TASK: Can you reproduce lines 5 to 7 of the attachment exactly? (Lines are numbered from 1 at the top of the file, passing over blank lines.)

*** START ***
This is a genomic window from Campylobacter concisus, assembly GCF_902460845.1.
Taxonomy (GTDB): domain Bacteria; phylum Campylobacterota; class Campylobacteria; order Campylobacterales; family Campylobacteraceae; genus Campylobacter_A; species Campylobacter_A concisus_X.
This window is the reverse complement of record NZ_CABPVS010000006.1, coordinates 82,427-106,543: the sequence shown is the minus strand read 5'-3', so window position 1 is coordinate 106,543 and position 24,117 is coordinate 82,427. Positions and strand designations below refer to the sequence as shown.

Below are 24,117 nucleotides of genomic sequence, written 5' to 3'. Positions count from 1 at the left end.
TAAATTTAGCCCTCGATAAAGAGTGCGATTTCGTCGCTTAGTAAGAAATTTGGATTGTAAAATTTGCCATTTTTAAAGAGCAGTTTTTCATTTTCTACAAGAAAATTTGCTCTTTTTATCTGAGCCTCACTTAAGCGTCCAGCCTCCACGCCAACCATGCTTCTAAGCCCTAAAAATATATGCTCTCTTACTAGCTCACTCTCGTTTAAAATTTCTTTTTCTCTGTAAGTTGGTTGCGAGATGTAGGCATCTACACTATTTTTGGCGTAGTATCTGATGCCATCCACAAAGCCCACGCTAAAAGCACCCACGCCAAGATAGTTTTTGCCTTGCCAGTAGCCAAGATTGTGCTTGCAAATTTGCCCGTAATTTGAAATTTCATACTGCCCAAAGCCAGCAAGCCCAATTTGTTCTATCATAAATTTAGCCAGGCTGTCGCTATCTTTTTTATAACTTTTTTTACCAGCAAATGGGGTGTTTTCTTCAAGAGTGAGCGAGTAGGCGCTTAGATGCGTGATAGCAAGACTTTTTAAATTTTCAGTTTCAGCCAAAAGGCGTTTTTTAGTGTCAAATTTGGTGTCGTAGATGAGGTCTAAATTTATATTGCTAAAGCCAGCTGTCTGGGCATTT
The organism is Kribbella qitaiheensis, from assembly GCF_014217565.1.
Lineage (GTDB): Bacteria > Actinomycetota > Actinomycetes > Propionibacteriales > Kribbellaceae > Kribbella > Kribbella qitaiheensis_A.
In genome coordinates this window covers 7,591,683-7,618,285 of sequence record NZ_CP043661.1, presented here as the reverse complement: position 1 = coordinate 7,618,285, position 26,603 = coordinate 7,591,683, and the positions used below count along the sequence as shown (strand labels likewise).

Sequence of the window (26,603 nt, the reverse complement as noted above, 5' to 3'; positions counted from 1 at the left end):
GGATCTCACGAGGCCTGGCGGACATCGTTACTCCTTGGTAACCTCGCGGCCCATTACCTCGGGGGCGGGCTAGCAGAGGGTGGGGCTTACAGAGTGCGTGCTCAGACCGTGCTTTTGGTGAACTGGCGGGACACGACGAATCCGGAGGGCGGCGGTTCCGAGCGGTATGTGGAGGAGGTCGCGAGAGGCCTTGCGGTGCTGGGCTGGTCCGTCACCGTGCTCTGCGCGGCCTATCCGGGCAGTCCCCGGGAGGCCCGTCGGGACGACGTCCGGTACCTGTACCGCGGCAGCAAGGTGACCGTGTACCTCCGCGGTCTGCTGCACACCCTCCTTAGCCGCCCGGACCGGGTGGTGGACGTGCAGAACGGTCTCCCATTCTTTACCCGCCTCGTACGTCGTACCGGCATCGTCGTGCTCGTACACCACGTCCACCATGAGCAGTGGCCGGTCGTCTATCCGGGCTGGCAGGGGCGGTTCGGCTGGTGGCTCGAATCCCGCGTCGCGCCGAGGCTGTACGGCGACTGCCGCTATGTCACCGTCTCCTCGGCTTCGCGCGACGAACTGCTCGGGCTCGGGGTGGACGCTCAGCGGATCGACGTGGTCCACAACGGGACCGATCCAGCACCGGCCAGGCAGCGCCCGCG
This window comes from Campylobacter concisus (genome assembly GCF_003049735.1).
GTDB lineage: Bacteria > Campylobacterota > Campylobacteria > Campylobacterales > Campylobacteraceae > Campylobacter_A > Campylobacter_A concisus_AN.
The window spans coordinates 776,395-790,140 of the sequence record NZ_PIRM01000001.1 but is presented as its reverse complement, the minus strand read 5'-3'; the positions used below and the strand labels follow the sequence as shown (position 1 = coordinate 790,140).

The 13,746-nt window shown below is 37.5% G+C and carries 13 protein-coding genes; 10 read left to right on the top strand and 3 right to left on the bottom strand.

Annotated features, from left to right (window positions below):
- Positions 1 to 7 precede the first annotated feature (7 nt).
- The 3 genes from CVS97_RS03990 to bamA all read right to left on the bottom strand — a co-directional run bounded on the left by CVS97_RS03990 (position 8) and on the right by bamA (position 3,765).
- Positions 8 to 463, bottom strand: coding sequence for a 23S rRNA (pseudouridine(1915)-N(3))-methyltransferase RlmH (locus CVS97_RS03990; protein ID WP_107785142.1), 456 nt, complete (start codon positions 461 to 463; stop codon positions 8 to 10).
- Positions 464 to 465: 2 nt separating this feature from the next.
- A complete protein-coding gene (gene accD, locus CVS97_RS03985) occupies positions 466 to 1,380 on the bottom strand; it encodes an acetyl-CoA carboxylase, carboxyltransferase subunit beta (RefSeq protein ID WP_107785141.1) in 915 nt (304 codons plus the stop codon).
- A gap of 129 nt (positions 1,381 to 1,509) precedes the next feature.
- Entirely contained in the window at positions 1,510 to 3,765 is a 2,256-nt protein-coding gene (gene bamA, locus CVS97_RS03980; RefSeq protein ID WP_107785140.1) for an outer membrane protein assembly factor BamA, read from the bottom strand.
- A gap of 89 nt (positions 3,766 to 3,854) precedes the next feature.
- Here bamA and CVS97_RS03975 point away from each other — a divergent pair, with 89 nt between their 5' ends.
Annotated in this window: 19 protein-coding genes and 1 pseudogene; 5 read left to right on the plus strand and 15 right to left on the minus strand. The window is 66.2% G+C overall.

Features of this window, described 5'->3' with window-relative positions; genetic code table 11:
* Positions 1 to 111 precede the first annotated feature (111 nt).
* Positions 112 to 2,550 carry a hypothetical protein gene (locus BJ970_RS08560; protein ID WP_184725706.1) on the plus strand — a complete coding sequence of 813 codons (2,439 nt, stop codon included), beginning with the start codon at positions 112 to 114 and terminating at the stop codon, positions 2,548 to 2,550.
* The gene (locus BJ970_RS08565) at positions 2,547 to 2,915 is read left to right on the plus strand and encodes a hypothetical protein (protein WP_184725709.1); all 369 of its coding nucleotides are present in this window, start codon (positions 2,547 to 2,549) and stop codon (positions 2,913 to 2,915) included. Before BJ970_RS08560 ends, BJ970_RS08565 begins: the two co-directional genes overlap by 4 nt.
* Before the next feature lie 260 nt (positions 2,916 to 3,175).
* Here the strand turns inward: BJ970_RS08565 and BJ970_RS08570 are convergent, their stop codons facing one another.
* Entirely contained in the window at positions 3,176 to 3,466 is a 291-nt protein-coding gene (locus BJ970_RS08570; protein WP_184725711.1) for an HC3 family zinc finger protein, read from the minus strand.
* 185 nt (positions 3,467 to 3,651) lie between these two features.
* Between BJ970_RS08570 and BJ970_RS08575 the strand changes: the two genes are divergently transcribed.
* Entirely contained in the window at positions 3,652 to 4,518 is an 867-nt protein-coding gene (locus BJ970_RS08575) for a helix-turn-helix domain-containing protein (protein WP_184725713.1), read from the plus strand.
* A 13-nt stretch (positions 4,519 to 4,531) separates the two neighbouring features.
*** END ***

TAAATTTAGCCCTCGATAAAGAGTGCGATTTCGTCGCTTAGTAAGAAATTTGGATTGTAAAATTTGCCATTTTTAAAGAGCAGTTTTTCATTTTCTACAAGAAAATTTGCTCTTTTTATCTGAGCCTCACTTAAGCGTCCAGCCTCCACGCCAACCATGCTTCTAAGCCCTAAAAATATATGCTCTCTTACTAGCTCACTCTCGTTTAAAATTTCTTTTTCTCTGTAAGTTGGTTGCGAGATGTAGGCATCTACACTATTTTTGGCGTAGTATCTGATGCCATCCACAAAGCCCACGCTAAAAGCACCCACGCCAAGATAGTTTTTGCCTTGCCAGTAGCCAAGATTGTGCTTGCAAATTTGCCCGTAATTTGAAATTTCATACTGCCCAAAGCCAGCAAGCCCAATTTGTTCTATCATAAATTTAGCCAGGCTGTCGCTATCTTTTTTATAACTTTTTTTACCAGCAAATGGGGTGTTTTCTTCAAGAGTGAGCGAGTAGGCGCTTAGATGCGTGATAGCAAGACTTTTTAAATTTTCAGTTTCAGCCAAAAGGCGTTTTTTAGTGTCAAATTTGGTGTCGTAGATGAGGTCTAAATTTATATTGCTAAAGCCAGCTGTCTGGGCATTT
The organism is Kribbella qitaiheensis, from assembly GCF_014217565.1.
Lineage (GTDB): Bacteria > Actinomycetota > Actinomycetes > Propionibacteriales > Kribbellaceae > Kribbella > Kribbella qitaiheensis_A.